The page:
In the NES version there are three stages. The first stage is a series of slanted girders and ladders connecting them. Donkey Kong sits on top and throws down barrels that will roll down the girders and some of the ladders somewhat at random. Some will even bounce right down multiple levels. You can jump over them or destroy them with the hammers to get points. A flaming enemy spawns at the bottom that can use the ladders as well. Get to the top platform and you’ll advance to the next stage. This second stage has multiple platforms with ladders attached. There are two sets of elevator platforms near the middle and two flame enemies bouncing about in the second an third connected sections of platforms and ladders. There are also springs periodically bouncing across the top area past Donkey Kong and down the gaps of the third ascending series of platforms. Reach the very top platform to beat the stage. The final stage has Donkey Kong on the top once again. This time there are multiple levels of platforms with ladders connecting them. You’ll also notice pegs between them on each floor. If you pass over them they will disappear leaving a hole behind. There are some hammers and flaming enemies spawn in over time to vaguely chase you around. Once you remove all of the pegs the floor will disappear sending Donkey Kong down to the bottom. You then rescue Pauline and the game loops back to the start with increased difficulty. You can also play 2-player mode which just has you trading turns. Then there is the Mode B variant of each, which merely starts you off on a harder set of rounds instead of at the easier start. As a side note, the Classic NES Series version on the Game Boy Advance plays the same way, just with a slightly stretched screen to better fit the GBA display.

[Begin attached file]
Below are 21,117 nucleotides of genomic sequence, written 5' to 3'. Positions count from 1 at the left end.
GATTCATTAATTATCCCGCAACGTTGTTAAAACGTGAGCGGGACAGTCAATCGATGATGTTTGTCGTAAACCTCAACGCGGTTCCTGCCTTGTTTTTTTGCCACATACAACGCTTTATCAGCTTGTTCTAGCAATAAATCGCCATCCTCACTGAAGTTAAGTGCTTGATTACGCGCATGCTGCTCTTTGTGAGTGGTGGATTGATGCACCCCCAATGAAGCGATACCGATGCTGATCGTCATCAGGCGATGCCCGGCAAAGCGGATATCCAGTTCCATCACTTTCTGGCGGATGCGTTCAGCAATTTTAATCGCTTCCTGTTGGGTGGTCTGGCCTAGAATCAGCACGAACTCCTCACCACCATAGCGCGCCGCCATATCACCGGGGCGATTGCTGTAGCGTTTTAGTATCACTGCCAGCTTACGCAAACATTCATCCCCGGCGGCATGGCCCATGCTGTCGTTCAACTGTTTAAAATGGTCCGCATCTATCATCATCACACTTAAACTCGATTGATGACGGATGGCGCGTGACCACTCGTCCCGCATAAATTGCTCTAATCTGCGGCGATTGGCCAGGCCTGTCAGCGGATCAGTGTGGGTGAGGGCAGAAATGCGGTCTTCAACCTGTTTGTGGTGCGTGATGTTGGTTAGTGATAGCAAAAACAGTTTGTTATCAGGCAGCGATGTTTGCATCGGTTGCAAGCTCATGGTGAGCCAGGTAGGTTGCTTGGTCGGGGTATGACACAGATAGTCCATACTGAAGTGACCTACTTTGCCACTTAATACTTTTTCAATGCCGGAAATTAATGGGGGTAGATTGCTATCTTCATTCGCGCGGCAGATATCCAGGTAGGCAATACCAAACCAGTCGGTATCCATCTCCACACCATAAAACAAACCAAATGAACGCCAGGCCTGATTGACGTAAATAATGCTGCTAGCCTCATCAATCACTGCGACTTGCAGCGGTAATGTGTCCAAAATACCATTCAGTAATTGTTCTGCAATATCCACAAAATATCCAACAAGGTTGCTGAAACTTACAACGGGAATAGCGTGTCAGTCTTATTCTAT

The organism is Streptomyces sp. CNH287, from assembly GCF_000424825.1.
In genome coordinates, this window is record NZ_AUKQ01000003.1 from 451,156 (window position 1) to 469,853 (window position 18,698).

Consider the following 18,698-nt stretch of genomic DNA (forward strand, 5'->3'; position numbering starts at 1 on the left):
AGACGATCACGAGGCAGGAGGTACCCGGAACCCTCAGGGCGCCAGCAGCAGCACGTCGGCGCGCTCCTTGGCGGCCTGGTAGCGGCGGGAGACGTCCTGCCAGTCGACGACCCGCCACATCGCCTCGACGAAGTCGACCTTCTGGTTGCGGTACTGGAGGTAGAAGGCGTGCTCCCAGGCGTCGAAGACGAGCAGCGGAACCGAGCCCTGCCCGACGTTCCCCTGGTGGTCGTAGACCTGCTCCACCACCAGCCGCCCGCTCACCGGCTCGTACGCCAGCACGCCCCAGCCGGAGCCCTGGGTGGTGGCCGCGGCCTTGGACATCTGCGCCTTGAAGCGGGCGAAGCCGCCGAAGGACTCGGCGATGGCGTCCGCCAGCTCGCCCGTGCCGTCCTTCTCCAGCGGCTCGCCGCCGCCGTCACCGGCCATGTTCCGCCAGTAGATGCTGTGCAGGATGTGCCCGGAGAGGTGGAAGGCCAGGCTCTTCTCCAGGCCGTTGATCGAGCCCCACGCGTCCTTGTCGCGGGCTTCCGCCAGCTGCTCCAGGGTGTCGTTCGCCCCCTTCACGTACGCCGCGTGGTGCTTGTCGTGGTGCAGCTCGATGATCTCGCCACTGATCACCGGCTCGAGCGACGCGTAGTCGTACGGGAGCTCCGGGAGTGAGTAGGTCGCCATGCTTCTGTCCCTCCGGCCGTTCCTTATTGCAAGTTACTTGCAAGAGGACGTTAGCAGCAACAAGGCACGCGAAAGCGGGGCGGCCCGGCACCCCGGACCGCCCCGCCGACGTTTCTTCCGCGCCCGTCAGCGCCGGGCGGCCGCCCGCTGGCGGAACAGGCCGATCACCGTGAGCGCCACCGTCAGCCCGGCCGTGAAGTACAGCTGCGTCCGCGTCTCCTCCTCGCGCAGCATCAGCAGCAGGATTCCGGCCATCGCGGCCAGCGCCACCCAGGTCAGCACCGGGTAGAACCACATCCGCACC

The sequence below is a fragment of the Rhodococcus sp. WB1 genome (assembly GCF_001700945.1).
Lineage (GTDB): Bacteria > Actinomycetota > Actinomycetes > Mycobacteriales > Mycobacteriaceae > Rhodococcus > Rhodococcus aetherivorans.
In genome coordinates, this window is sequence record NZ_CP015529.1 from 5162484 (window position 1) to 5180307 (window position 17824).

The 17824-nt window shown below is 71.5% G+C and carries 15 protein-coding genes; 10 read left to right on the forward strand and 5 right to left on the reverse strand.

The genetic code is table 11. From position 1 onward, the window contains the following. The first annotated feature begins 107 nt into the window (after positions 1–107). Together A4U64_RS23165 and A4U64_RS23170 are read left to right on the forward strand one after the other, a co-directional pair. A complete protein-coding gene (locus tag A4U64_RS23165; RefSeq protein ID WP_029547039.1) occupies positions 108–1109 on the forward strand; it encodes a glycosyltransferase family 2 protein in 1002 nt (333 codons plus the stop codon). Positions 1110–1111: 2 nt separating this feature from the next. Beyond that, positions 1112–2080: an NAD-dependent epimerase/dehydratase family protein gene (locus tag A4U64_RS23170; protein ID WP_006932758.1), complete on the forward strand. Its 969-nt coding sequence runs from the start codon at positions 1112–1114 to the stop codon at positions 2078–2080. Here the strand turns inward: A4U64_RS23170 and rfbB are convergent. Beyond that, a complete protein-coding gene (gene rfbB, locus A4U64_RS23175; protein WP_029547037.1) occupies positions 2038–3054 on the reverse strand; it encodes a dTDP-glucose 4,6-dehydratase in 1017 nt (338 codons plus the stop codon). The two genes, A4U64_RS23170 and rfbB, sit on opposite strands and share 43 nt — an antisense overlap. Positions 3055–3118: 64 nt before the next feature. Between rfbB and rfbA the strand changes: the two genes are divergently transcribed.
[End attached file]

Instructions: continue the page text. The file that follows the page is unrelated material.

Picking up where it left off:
The version found on Donkey Kong 64 is unlocked through collecting so many banana fairies in the main game but can also be played in the Frantic Factory level. This one is largely similar but has more vibrant colors and smoother controls. It also includes the interstitial scenes missing from the NES port. The most notable change is that it includes the omitted cement factory stage from the original arcade game. In this stage there are ladders connecting platforms with conveyor belts on them. The direction of the conveyor belts changes every so often. The middle level has obstacles to jump over that are being fed into the burning oil drum at the center. A flaming enemy is also wandering the stage. On the middle level there are ladders on the left and right which extend and retract. Climbing to the top of either one will complete the stage. As far as I understand it, this version is the closest to the original arcade version in terms of an official release other than the Switch emulation. However, it’s still just built to be the same and not actually exactly the same game in every little detail.